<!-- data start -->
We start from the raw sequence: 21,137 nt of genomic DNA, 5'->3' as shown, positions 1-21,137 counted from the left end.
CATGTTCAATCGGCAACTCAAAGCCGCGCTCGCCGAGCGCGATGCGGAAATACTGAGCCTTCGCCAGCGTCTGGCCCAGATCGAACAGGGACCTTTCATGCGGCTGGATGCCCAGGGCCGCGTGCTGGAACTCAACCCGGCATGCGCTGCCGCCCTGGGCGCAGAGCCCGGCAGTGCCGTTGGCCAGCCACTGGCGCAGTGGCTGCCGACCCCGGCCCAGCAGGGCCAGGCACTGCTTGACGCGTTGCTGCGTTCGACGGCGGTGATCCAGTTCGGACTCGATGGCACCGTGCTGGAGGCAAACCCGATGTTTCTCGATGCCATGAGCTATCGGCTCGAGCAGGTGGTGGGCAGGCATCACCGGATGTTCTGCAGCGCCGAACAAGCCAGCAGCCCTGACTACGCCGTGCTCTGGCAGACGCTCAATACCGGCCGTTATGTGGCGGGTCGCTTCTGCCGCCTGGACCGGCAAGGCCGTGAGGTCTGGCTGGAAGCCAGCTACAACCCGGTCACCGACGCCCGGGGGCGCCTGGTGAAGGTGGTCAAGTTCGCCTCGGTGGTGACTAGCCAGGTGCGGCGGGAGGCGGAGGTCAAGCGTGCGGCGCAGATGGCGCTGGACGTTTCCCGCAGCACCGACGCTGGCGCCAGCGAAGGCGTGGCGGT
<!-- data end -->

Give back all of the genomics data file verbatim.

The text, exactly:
We start from the raw sequence: 21,137 nt of genomic DNA, 5'->3' as shown, positions 1-21,137 counted from the left end.
CATGTTCAATCGGCAACTCAAAGCCGCGCTCGCCGAGCGCGATGCGGAAATACTGAGCCTTCGCCAGCGTCTGGCCCAGATCGAACAGGGACCTTTCATGCGGCTGGATGCCCAGGGCCGCGTGCTGGAACTCAACCCGGCATGCGCTGCCGCCCTGGGCGCAGAGCCCGGCAGTGCCGTTGGCCAGCCACTGGCGCAGTGGCTGCCGACCCCGGCCCAGCAGGGCCAGGCACTGCTTGACGCGTTGCTGCGTTCGACGGCGGTGATCCAGTTCGGACTCGATGGCACCGTGCTGGAGGCAAACCCGATGTTTCTCGATGCCATGAGCTATCGGCTCGAGCAGGTGGTGGGCAGGCATCACCGGATGTTCTGCAGCGCCGAACAAGCCAGCAGCCCTGACTACGCCGTGCTCTGGCAGACGCTCAATACCGGCCGTTATGTGGCGGGTCGCTTCTGCCGCCTGGACCGGCAAGGCCGTGAGGTCTGGCTGGAAGCCAGCTACAACCCGGTCACCGACGCCCGGGGGCGCCTGGTGAAGGTGGTCAAGTTCGCCTCGGTGGTGACTAGCCAGGTGCGGCGGGAGGCGGAGGTCAAGCGTGCGGCGCAGATGGCGCTGGACGTTTCCCGCAGCACCGACGCTGGCGCCAGCGAAGGCGTGGCGGT